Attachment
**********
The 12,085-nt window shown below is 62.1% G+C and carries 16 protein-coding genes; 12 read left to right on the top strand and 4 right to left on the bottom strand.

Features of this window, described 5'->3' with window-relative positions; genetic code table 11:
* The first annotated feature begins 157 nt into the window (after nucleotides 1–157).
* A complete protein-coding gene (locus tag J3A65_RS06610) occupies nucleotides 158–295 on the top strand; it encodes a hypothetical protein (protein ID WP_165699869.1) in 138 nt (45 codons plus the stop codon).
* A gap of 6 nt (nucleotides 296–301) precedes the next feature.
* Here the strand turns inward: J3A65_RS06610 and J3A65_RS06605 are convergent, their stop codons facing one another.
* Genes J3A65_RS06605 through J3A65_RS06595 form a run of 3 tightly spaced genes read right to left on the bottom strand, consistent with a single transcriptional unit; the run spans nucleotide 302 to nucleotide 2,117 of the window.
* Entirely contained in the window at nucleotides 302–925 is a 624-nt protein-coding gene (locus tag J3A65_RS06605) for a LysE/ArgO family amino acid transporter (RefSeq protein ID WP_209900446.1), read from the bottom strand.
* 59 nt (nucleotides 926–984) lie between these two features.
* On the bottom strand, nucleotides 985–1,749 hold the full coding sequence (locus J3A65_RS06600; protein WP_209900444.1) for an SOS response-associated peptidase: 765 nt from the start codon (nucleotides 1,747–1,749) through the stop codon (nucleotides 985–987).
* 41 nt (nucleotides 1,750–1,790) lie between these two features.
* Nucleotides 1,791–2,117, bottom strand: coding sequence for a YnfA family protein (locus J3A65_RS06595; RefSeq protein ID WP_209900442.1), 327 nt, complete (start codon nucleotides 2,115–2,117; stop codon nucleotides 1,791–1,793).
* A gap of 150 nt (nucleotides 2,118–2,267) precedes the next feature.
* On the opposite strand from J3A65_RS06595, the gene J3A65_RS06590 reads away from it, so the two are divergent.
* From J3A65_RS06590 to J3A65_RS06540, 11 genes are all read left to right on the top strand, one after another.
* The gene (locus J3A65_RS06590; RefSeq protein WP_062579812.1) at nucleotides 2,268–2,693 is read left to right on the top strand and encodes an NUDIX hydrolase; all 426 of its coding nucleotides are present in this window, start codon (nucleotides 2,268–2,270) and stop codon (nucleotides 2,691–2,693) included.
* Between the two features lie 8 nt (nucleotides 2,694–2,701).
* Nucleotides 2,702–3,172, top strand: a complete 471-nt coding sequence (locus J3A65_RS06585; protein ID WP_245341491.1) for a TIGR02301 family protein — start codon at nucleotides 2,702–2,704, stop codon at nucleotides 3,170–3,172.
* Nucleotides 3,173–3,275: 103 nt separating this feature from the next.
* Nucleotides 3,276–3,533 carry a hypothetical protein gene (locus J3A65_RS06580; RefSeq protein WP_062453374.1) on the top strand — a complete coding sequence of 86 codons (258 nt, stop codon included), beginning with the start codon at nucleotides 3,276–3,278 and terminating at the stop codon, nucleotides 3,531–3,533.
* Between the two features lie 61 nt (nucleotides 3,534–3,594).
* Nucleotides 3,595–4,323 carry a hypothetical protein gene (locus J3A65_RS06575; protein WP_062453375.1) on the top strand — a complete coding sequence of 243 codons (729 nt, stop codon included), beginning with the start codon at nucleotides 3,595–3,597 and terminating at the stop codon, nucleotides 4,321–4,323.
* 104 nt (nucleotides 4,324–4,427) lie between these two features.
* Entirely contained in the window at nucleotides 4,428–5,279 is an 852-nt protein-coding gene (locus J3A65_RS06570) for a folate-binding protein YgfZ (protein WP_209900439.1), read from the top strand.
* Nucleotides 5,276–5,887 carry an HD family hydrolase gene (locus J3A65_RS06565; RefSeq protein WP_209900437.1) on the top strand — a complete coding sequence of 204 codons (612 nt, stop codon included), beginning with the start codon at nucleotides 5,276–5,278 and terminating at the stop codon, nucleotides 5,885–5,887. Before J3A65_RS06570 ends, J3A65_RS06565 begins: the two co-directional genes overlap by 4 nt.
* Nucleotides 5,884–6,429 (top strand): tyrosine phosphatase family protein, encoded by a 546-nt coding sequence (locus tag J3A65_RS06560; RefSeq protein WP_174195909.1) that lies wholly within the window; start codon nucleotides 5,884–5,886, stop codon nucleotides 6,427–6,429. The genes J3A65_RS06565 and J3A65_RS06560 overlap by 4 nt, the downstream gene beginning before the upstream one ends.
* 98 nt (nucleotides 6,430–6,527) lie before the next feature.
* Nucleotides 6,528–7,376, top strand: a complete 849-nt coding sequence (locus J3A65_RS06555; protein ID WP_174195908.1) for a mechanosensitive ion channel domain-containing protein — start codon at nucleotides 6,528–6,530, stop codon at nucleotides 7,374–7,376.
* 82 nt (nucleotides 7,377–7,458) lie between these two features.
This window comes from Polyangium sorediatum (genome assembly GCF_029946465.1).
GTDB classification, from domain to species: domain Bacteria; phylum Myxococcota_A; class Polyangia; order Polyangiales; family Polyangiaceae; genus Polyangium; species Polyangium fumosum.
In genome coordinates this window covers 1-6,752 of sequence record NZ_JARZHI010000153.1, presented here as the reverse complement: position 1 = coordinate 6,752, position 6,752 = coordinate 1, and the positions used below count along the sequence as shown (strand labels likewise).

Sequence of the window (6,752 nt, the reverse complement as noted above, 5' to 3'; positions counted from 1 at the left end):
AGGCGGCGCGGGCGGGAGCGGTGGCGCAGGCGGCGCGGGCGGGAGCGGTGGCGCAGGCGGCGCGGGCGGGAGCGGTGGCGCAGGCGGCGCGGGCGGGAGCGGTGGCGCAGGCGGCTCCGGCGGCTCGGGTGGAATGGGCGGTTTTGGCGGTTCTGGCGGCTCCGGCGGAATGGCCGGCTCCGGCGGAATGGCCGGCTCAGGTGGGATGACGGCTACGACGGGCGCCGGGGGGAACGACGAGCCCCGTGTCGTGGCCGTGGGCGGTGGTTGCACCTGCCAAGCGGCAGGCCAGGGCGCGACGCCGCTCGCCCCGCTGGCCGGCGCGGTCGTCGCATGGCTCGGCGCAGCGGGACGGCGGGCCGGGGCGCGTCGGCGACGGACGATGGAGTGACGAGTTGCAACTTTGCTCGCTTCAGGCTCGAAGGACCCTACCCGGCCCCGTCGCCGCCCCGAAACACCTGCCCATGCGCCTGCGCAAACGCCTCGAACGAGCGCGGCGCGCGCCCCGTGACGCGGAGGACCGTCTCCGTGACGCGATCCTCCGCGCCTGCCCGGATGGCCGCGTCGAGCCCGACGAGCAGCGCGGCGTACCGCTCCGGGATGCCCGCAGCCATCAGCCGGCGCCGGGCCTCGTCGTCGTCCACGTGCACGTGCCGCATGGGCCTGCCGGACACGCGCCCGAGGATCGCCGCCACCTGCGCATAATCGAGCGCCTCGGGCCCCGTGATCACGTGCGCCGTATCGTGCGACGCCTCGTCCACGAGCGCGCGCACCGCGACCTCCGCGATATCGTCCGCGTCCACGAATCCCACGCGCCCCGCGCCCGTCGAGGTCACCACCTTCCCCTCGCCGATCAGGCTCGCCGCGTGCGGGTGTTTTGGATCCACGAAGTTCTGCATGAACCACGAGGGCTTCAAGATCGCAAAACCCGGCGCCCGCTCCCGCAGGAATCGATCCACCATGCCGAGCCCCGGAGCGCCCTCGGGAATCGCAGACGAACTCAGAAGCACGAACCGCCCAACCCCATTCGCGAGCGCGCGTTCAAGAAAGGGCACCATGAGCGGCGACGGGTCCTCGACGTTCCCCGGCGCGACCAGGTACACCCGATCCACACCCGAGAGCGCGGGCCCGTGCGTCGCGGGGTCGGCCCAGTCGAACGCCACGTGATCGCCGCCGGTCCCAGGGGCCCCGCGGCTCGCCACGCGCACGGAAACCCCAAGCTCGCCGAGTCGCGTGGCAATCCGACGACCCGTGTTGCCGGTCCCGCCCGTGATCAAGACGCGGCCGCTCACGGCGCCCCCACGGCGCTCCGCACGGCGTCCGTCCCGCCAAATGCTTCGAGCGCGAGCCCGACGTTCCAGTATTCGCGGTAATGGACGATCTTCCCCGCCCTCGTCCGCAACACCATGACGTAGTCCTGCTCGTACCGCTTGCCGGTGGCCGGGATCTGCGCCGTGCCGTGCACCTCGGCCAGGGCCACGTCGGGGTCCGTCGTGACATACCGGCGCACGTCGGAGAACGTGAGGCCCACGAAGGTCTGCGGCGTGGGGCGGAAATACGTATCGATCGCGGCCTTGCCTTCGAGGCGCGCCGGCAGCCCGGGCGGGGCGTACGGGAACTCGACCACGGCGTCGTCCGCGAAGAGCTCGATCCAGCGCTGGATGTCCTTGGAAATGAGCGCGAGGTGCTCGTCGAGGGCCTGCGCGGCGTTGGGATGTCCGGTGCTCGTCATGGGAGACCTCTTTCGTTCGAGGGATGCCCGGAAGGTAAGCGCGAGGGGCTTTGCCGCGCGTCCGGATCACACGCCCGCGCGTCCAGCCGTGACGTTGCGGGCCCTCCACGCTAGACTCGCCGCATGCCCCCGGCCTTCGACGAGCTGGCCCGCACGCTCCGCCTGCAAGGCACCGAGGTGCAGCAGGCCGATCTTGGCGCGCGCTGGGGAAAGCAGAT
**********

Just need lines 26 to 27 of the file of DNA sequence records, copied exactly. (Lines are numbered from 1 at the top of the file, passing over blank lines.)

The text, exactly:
* Nucleotides 5,884–6,429 (top strand): tyrosine phosphatase family protein, encoded by a 546-nt coding sequence (locus tag J3A65_RS06560; RefSeq protein WP_174195909.1) that lies wholly within the window; start codon nucleotides 5,884–5,886, stop codon nucleotides 6,427–6,429. The genes J3A65_RS06565 and J3A65_RS06560 overlap by 4 nt, the downstream gene beginning before the upstream one ends.
* 98 nt (nucleotides 6,430–6,527) lie before the next feature.